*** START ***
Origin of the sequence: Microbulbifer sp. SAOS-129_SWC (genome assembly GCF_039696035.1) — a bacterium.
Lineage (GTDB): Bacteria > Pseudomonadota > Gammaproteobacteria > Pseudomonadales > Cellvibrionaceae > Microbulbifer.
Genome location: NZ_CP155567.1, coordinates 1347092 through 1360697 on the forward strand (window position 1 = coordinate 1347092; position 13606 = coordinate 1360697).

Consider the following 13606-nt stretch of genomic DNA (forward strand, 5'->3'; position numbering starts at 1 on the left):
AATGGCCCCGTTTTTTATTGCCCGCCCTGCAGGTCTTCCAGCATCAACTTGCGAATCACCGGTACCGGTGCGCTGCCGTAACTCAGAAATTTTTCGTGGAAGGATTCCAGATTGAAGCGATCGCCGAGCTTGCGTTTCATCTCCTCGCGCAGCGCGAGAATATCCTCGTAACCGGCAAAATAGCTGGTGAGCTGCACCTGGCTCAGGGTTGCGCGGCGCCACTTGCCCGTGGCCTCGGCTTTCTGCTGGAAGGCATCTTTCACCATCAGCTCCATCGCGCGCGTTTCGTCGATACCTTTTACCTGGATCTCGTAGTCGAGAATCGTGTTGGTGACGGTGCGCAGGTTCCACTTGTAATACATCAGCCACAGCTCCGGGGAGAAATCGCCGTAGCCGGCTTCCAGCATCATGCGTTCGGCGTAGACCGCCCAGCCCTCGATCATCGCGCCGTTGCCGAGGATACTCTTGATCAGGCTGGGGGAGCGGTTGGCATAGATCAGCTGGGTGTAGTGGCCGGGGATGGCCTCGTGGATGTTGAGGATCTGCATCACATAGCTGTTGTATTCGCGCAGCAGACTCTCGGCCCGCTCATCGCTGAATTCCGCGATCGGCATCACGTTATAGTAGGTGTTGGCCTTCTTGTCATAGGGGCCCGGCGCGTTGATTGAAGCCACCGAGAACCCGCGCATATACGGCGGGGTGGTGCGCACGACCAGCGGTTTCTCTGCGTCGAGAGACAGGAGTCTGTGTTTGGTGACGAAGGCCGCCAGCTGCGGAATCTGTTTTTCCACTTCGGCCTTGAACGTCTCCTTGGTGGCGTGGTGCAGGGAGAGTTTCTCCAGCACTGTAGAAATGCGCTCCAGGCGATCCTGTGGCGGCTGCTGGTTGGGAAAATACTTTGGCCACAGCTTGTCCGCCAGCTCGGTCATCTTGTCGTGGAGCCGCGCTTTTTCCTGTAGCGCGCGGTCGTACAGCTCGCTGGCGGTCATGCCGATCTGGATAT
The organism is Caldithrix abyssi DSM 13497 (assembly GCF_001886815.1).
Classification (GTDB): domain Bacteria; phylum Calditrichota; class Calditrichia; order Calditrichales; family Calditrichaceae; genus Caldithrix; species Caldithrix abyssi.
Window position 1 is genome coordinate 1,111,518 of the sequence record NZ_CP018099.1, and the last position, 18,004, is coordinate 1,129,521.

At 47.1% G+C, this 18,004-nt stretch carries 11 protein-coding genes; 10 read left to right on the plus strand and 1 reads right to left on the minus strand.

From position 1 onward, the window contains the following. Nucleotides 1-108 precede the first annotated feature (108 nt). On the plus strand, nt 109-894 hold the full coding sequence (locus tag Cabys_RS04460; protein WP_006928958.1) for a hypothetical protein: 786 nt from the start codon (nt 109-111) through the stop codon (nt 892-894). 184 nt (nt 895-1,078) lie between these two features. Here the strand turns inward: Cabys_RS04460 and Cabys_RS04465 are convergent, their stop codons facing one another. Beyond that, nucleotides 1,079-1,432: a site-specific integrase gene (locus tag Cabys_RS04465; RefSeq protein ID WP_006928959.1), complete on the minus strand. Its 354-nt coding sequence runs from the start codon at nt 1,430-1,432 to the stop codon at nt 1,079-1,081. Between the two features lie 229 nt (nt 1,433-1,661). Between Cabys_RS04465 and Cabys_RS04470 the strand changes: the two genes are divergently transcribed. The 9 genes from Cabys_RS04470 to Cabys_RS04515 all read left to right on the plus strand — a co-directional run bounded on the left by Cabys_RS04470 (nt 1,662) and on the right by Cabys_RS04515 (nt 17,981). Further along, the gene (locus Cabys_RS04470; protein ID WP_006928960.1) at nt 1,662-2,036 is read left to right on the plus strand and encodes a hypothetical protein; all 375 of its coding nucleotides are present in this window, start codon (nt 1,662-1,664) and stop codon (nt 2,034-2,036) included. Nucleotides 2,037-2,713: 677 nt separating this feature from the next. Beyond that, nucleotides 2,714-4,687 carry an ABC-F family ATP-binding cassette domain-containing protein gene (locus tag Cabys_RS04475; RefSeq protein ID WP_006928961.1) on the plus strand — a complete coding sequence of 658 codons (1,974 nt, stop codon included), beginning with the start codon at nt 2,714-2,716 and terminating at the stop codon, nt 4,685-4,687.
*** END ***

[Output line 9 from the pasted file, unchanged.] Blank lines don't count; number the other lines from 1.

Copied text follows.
At 47.1% G+C, this 18,004-nt stretch carries 11 protein-coding genes; 10 read left to right on the plus strand and 1 reads right to left on the minus strand.